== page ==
As far as hiring is concerned, the report does not specify an estimate or target for the number of hires the IRS plans to make. The 87,000 figure derives from a 2021 Treasury report that estimated the IRS could hire 86,852 full-time employees over the course of a decade with a nearly $80 billion investment – not solely enforcement agents. Many of those hires would simply replace the estimated 52,000 IRS employees expected to retire in the coming years. Werfel said Thursday that the share of IRS employees working on criminal investigations would not change.

Extra funding having an effect: The IRS received a budgetary boost from the Inflation Reduction Act this year, and agency officials say the effects are already evident following its hiring of 5,000 new customer service agents.

“People can see the first signs of change this filing season following this infusion of funding,” Werfel said. “Taxpayers and tax professionals can see the difference as we have dramatically improved our phone service thanks to more staff. More walk-in services are available across the country. New digital tools have been added. And these are just first steps.”

McCarthy Sees His Budget Chief as Incompetent: Report

As House Republicans struggle to put together a budget plan and their demands for raising the debt limit, The New York Times reports that the process has been made more challenging by tensions between House Speaker Kevin McCarthy and his Budget Committee chairman, Rep. Jodey Arrington of Texas.

McCarthy reportedly has told colleagues that he has no confidence in Arrington, who apparently approached fellow Republicans early this year about backing Rep. Steve Scalise of Louisiana to be speaker when McCarthy was battling to win the position. “Aside from the perceived disloyalty, Mr. McCarthy regards Mr. Arrington, a former official in the George W. Bush administration, as incompetent,” the Times’s Jonathan Swan and Annie Karni report, citing “more than half a dozen people familiar with his thinking, who spoke on the condition of anonymity to describe private conversations.”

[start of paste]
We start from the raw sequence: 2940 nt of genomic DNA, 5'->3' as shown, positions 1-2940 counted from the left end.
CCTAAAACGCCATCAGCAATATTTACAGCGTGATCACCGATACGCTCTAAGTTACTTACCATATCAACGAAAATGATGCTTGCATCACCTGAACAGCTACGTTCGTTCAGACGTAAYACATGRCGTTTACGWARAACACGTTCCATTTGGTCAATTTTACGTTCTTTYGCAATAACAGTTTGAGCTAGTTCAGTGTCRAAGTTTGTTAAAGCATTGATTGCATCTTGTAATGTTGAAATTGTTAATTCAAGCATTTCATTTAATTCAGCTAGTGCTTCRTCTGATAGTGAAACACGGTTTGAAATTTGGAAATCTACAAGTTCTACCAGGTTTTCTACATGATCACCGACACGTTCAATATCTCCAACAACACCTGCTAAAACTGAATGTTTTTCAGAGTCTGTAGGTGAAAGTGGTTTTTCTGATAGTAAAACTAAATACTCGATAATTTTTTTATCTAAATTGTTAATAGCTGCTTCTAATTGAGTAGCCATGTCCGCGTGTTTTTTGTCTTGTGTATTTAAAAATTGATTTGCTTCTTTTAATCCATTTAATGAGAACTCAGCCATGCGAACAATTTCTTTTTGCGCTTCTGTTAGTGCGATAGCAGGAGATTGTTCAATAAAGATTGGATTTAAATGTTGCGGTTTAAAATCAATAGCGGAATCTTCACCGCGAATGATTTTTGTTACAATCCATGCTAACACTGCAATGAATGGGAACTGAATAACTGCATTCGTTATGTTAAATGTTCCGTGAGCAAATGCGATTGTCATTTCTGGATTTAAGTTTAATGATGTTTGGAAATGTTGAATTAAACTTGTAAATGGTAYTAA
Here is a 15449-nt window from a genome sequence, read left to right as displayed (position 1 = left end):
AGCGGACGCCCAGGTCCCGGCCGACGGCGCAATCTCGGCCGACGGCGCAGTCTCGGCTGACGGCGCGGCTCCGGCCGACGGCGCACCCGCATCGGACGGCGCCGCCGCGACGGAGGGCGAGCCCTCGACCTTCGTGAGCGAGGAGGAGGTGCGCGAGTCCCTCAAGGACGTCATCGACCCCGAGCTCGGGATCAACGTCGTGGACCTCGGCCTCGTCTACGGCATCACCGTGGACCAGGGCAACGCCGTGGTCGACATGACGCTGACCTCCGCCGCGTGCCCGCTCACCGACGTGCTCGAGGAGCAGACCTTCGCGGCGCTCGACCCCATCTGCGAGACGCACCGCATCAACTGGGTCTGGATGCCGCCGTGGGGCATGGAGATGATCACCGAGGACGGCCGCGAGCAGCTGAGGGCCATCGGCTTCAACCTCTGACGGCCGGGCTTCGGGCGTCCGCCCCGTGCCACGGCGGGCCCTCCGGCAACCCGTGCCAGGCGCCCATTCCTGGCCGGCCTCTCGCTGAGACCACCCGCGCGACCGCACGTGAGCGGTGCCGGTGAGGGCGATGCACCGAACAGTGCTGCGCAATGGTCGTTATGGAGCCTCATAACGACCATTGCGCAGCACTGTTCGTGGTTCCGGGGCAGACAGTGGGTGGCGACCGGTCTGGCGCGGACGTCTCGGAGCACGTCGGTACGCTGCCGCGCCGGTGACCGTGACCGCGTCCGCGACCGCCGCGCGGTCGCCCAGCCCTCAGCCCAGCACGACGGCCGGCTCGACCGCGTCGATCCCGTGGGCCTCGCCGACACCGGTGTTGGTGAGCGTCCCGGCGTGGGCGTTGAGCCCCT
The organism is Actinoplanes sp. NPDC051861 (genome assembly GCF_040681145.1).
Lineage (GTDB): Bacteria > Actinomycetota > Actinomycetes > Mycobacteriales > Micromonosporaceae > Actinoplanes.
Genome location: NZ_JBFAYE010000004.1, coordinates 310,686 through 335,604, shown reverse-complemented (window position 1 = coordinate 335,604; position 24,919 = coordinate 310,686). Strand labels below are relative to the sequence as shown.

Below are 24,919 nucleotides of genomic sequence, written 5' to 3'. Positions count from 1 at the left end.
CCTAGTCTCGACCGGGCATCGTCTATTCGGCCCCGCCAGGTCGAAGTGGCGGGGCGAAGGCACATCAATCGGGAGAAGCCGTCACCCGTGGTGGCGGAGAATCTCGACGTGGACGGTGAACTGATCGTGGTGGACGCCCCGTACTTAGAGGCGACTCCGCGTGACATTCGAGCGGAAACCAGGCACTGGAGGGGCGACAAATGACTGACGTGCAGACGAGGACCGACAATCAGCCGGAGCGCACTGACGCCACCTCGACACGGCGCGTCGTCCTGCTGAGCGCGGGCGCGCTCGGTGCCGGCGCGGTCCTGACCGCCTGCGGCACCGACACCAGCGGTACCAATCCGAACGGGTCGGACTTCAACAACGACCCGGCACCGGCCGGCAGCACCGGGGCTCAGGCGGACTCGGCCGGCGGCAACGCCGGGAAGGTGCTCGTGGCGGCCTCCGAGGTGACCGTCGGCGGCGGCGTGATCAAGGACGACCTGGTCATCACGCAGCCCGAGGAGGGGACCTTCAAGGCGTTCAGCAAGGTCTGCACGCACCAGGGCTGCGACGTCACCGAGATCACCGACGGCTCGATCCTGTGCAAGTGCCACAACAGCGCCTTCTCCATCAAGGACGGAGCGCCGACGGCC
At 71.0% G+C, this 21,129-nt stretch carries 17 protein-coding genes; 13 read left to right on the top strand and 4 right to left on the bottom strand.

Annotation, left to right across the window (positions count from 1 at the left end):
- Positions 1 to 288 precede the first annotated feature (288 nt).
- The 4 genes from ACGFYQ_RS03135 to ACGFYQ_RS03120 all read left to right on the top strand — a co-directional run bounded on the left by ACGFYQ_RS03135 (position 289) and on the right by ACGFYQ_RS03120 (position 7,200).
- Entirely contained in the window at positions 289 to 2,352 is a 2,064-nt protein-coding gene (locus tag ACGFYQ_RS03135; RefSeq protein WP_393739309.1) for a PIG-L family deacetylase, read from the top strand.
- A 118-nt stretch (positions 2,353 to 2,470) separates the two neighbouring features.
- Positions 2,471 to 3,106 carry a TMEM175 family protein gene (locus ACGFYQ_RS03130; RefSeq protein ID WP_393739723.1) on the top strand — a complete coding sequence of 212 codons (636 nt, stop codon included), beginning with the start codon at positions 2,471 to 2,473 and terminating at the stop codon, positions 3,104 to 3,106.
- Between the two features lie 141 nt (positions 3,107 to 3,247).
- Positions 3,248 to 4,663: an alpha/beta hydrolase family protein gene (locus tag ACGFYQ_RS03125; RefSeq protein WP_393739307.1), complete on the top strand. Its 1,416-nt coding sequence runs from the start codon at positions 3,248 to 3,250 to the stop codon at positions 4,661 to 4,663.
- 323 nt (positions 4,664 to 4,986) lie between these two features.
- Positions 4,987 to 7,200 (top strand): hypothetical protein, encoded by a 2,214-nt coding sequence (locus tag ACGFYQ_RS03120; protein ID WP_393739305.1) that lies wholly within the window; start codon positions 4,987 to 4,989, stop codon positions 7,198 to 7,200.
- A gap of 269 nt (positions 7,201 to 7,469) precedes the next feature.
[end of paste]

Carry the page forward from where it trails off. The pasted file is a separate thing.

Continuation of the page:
That perception could not have been helped when Arrington recently told reporters that Republicans were preparing a “term sheet” listing their demands for the White House in exchange for raising the debt ceiling. McCarthy quickly and bluntly shot down the idea, telling reporters, “I don’t know what he’s talking about.”

McCarthy has also criticized Scalise, the No. 2 House Republican, describing him “as ineffective, checked out and reluctant to take a position on anything,” according to the Times report.

McCarthy rejected the notion that there were serious differences between him and his leadership team, but the Times notes that he has relied more on loyal allies for sensitive assignments and negotiations.

The bottom line: It’s been clear that Republicans would have trouble finding the 218 votes they’d need to pass a budget resolution. McCarthy reportedly wants to avoid producing a budget that would give President Biden ammunition for further attacks and instead prefers to pass a bill that pairs a short-term increase in the debt limit with spending cuts. That approach could put more pressure on Democrats.

What Americans Are Most Worried About Now

Inflation and the economy continue to be Americans’ top concerns, but drug use, Social Security, health care, federal spending and the deficit are increasingly worrying people, according to a new Gallup survey.

Gallup’s pollsters asked 1,009 adults last month about a list of 15 “problems” facing the country. They found that 61% of Americans said they worry “a great deal” about inflation, similar to the 59% who said the same last year. And six in 10 people said they worry a great deal about the economy, up from 58% last year. On the other hand, unemployment — now near a half-century low — ranked at the bottom of Gallup’s list of 15 issues, with just 32% of poll respondents saying they have great concern about the job market.